Getting out of Labyrinth

I hope I haven’t worried you too much, readers, but I am, in fact, very much alive.  Here’s the scoop: recovery from recent panic attack plus school-work equals less blogging.  Yeah, anxiety flare-ups really stink.  But, I’m feeling better now so I can write more, though I’m not sure of the full extent just yet.

Dance has been tough lately.  I’m still trying to adjust to Tommy’s teaching style, which I’ll admit has been difficult.  It’s a bit hard to describe: he reminds me of some of my best athletic coaches.  Once upon a time, this dancer was also a runner.  I had goals to go into the military, specifically the Army.  So, despite my fervent dislike for it, I ran with my mom and got set up with a coach in high-school that would give me military-styled work-outs.  It was pretty brutal, especially since I wasn’t the fastest runner out there.  Sure, my strong point was distance, but I was pretty slow even for that.  Still, my coach was iron-fisted and would not allow me to give up at any point during my exercises.  Unfortunately, my ever-growing hatred towards running, and one other, deal-breaking factor shut down my plans completely.  Military-oriented colleges would not allow their students to be medicated for understandable reasons.  So, I gradually weaned myself off my anxiety pills so I could go to the New Mexico Military Institute in Roswell.  Sadly, I had a massive relapse during my senior year, and I had to go back on my medication. But, I believe God works out everything for the best. I now attend a local university where I’m receiving a classical education, more than I could ever think to ask for.

Digression aside, Tommy reminds me of that coach of mine.  He might not be as overtly in-my-face as my coach was, but I can see similar strands.  He’s no-nonsense and strict.  Outwardly, he might not be the warmest person, but one can tell that he cares for his students.  The greatest irony in all this is that, as a person, I’m exactly like this.  So, I can’t help but wonder why I’m having trouble adjusting.  That’s what’s been going on with my teacher so far.  Now, for an update on yesterday’s lesson.

I had an exchange lesson yesterday.  Basically, I had my dance session with someone else so I could develop versatility by experiencing how another person teaches and leads.  My teacher was José.  I’d had group classes with him and danced with him before at our weekly practice parties, so it wasn’t totally new.  Our focus was kinesthetic connection.  Um, I barely understood the concepts he was trying to convey, so I might not be exactly clear in my explanations here.  The goal was to get myself out of my head when dancing because I’m extremely analytical.  So, by using things such as compaction, isolation, give-and-take, and resistance, I can learn to let go of what he called “common knowledge” (i.e. anticipating and doing the steps), so I can really learn to follow.  Connection is definitely one of my weak points, so yesterday’s lesson was rather overwhelming.  Frankly, it was discouraging as well.  I know true perfection is impossible, and I have a long way to go, but this lesson was one of the few times I really felt it.  It was one of those times when I wondered, “I know I’ve only been dancing for two short years, but will I really ever get better?”  I’m still sort of asking that question today.  Don’t worry though.  This Terpsichorean maiden is no quitter.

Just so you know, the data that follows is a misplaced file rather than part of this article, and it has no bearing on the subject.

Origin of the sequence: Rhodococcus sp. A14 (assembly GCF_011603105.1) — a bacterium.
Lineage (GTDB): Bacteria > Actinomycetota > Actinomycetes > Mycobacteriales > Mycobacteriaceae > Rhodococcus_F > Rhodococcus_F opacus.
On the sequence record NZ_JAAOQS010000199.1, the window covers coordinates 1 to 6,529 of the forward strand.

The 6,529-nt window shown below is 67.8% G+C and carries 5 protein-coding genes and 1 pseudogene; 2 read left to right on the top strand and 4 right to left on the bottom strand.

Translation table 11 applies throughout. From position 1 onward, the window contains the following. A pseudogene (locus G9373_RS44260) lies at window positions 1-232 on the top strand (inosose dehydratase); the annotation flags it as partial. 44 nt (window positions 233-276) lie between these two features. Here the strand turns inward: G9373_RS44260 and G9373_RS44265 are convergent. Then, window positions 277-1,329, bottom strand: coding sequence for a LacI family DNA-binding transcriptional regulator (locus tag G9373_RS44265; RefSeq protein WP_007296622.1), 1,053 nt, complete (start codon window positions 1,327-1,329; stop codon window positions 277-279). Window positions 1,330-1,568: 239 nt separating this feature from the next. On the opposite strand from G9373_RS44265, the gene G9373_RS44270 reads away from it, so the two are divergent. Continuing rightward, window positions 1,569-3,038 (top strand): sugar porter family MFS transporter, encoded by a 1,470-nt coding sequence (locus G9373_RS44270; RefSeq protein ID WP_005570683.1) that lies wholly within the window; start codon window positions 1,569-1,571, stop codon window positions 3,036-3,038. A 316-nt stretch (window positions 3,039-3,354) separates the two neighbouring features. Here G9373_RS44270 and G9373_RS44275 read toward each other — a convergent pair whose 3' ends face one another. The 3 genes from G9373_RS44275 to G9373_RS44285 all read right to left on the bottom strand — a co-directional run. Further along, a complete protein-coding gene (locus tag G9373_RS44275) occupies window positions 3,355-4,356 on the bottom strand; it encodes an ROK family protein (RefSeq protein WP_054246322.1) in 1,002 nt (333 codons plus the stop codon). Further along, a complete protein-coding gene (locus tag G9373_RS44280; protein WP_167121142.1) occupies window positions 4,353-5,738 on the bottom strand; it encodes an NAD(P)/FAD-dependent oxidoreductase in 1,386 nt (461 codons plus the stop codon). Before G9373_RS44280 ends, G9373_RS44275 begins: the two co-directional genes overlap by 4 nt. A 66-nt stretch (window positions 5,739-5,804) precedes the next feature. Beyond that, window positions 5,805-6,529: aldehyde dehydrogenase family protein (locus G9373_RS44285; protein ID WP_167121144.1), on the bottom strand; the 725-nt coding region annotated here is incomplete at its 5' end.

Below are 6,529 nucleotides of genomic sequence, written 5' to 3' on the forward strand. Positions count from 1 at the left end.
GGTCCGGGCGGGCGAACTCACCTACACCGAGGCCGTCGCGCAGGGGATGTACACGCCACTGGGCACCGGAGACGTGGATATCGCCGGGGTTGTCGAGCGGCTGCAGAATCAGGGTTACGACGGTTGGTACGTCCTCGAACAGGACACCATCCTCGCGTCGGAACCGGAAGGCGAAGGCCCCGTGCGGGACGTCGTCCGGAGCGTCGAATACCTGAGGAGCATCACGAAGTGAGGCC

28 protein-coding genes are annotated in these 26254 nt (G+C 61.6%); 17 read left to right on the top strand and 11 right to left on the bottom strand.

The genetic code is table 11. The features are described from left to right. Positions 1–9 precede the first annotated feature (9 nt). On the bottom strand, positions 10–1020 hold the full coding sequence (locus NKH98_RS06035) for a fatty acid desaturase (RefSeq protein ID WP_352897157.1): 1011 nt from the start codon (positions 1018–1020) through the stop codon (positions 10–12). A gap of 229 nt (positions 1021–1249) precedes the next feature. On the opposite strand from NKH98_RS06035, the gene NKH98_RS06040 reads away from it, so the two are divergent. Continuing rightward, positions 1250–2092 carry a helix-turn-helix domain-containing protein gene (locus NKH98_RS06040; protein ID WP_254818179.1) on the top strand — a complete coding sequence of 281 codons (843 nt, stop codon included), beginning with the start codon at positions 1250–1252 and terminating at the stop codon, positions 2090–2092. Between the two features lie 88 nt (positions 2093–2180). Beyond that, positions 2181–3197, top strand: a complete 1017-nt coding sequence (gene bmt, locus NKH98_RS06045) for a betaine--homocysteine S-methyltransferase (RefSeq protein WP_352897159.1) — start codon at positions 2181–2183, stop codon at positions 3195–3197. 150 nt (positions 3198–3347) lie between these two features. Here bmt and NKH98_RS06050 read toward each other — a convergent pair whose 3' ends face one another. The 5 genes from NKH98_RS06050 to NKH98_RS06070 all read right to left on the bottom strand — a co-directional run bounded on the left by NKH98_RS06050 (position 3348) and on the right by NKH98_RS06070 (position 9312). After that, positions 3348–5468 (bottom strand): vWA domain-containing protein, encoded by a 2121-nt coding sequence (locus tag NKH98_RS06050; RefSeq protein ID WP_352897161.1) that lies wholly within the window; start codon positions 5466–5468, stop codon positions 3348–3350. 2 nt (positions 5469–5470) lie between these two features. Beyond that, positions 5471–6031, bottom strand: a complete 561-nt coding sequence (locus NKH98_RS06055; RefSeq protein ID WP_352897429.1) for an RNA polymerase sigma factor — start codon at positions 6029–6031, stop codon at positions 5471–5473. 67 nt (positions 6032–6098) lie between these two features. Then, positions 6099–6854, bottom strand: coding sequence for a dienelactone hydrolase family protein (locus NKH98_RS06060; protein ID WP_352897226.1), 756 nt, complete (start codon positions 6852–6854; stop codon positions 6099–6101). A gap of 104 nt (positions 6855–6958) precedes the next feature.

2 thoughts on “Getting out of Labyrinth

  1. Yes! You did worry me some and I even tried to comment on a previous post a few days ago but I’ve been having phone service issues and wifi problems and it didn’t go through. But I’m very glad to hear that you are doing okay and even happier that you are back to blogging. Hang in there…I, too, STILL struggle with the connection thing. It’s a process. Try not to get discouraged! Actually, you were getting out of your comfort zone with a new instructor and while that usually feels pretty awkward, it is also the place where a lot of growth happens. Anyways, I know you are no quitter and I’ve missed ya! Glad you are back in the saddle.

The floor is yours now.

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